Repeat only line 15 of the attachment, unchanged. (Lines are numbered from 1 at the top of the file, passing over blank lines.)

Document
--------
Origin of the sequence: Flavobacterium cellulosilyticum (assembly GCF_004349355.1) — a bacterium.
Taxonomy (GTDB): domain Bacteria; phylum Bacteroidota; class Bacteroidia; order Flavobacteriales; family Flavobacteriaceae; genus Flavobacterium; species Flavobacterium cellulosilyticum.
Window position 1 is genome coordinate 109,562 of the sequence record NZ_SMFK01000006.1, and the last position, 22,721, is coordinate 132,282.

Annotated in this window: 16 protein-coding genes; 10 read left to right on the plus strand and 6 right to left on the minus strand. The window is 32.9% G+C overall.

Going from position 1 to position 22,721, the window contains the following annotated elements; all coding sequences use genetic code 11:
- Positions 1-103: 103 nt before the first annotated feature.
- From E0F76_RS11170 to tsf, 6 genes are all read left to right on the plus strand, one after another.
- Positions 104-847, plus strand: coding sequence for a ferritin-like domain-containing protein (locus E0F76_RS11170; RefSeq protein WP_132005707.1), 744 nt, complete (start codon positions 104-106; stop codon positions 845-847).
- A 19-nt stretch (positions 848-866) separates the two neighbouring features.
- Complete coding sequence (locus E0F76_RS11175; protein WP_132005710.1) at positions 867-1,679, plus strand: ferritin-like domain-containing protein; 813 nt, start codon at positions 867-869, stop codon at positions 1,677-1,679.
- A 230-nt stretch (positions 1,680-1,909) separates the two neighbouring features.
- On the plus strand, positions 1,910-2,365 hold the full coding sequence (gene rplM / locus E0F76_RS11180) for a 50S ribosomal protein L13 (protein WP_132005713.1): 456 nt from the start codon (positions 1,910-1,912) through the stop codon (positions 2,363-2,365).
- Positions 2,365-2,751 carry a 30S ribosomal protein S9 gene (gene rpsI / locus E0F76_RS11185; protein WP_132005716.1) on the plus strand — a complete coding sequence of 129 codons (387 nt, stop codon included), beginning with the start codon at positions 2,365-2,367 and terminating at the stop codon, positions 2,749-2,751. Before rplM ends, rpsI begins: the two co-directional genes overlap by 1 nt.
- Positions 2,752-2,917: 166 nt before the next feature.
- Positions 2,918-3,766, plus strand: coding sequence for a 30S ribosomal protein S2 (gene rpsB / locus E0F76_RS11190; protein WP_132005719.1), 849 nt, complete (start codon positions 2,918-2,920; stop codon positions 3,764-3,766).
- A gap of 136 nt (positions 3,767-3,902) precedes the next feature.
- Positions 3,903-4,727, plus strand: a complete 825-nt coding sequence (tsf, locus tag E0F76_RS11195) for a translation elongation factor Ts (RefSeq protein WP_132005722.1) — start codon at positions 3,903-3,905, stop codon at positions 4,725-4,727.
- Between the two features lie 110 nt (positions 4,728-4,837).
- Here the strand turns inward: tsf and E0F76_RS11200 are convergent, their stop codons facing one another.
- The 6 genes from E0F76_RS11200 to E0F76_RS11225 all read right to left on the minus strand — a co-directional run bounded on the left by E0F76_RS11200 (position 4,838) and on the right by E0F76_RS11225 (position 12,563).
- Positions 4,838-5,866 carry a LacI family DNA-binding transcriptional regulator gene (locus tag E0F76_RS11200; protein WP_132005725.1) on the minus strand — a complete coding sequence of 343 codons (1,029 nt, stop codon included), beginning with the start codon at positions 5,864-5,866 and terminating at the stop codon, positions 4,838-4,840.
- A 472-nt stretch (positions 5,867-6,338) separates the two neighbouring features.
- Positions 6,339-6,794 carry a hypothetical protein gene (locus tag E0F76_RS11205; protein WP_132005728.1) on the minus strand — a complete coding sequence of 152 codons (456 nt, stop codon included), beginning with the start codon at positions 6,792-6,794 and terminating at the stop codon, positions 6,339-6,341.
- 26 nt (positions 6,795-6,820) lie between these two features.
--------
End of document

- Positions 2,918-3,766, plus strand: coding sequence for a 30S ribosomal protein S2 (gene rpsB / locus E0F76_RS11190; protein WP_132005719.1), 849 nt, complete (start codon positions 2,918-2,920; stop codon positions 3,764-3,766).